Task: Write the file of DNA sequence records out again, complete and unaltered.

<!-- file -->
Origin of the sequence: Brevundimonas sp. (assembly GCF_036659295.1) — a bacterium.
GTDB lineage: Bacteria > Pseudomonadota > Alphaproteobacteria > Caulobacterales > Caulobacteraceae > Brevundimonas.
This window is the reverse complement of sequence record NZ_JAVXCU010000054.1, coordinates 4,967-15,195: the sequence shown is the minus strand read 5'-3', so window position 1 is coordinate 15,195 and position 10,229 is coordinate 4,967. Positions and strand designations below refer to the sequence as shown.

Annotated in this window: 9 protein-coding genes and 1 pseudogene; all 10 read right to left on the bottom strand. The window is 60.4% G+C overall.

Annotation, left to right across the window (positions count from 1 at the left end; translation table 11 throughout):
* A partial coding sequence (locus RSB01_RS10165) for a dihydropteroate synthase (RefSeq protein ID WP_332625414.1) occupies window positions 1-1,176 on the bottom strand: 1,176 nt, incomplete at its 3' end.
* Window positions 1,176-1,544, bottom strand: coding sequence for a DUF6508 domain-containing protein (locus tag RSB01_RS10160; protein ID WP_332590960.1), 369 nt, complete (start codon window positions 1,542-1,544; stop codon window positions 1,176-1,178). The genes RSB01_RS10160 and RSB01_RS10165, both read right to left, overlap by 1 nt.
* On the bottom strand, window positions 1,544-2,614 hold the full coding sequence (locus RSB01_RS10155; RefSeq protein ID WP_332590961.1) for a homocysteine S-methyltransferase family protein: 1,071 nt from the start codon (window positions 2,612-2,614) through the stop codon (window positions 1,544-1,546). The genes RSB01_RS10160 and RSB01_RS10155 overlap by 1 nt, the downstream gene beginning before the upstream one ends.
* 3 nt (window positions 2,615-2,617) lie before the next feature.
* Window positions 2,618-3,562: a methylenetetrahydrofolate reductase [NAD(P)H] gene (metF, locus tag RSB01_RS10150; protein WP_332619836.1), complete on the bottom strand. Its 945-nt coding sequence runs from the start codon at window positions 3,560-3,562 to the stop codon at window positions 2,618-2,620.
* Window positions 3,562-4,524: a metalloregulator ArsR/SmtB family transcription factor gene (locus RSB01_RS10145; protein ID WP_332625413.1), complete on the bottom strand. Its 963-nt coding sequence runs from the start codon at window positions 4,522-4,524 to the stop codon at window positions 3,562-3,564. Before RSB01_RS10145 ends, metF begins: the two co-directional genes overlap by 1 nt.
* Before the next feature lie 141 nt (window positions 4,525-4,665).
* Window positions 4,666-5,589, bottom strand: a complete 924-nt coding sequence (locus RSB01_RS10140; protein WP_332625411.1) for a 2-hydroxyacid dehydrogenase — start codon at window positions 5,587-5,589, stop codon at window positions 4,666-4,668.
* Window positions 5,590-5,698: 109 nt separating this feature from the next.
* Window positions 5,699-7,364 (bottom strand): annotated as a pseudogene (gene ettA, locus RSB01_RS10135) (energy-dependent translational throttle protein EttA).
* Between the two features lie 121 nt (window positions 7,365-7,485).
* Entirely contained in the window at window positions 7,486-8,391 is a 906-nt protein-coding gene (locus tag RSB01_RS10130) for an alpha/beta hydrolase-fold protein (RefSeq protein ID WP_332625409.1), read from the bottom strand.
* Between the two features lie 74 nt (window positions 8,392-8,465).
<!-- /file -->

Origin of the sequence: Brevundimonas sp. (assembly GCF_036659295.1) — a bacterium.
GTDB lineage: Bacteria > Pseudomonadota > Alphaproteobacteria > Caulobacterales > Caulobacteraceae > Brevundimonas.
This window is the reverse complement of sequence record NZ_JAVXCU010000054.1, coordinates 4,967-15,195: the sequence shown is the minus strand read 5'-3', so window position 1 is coordinate 15,195 and position 10,229 is coordinate 4,967. Positions and strand designations below refer to the sequence as shown.

Annotated in this window: 9 protein-coding genes and 1 pseudogene; all 10 read right to left on the bottom strand. The window is 60.4% G+C overall.

Annotation, left to right across the window (positions count from 1 at the left end; translation table 11 throughout):
* A partial coding sequence (locus RSB01_RS10165) for a dihydropteroate synthase (RefSeq protein ID WP_332625414.1) occupies window positions 1-1,176 on the bottom strand: 1,176 nt, incomplete at its 3' end.
* Window positions 1,176-1,544, bottom strand: coding sequence for a DUF6508 domain-containing protein (locus tag RSB01_RS10160; protein ID WP_332590960.1), 369 nt, complete (start codon window positions 1,542-1,544; stop codon window positions 1,176-1,178). The genes RSB01_RS10160 and RSB01_RS10165, both read right to left, overlap by 1 nt.
* On the bottom strand, window positions 1,544-2,614 hold the full coding sequence (locus RSB01_RS10155; RefSeq protein ID WP_332590961.1) for a homocysteine S-methyltransferase family protein: 1,071 nt from the start codon (window positions 2,612-2,614) through the stop codon (window positions 1,544-1,546). The genes RSB01_RS10160 and RSB01_RS10155 overlap by 1 nt, the downstream gene beginning before the upstream one ends.
* 3 nt (window positions 2,615-2,617) lie before the next feature.
* Window positions 2,618-3,562: a methylenetetrahydrofolate reductase [NAD(P)H] gene (metF, locus tag RSB01_RS10150; protein WP_332619836.1), complete on the bottom strand. Its 945-nt coding sequence runs from the start codon at window positions 3,560-3,562 to the stop codon at window positions 2,618-2,620.
* Window positions 3,562-4,524: a metalloregulator ArsR/SmtB family transcription factor gene (locus RSB01_RS10145; protein ID WP_332625413.1), complete on the bottom strand. Its 963-nt coding sequence runs from the start codon at window positions 4,522-4,524 to the stop codon at window positions 3,562-3,564. Before RSB01_RS10145 ends, metF begins: the two co-directional genes overlap by 1 nt.
* Before the next feature lie 141 nt (window positions 4,525-4,665).
* Window positions 4,666-5,589, bottom strand: a complete 924-nt coding sequence (locus RSB01_RS10140; protein WP_332625411.1) for a 2-hydroxyacid dehydrogenase — start codon at window positions 5,587-5,589, stop codon at window positions 4,666-4,668.
* Window positions 5,590-5,698: 109 nt separating this feature from the next.
* Window positions 5,699-7,364 (bottom strand): annotated as a pseudogene (gene ettA, locus RSB01_RS10135) (energy-dependent translational throttle protein EttA).
* Between the two features lie 121 nt (window positions 7,365-7,485).
* Entirely contained in the window at window positions 7,486-8,391 is a 906-nt protein-coding gene (locus tag RSB01_RS10130) for an alpha/beta hydrolase-fold protein (RefSeq protein ID WP_332625409.1), read from the bottom strand.
* Between the two features lie 74 nt (window positions 8,392-8,465).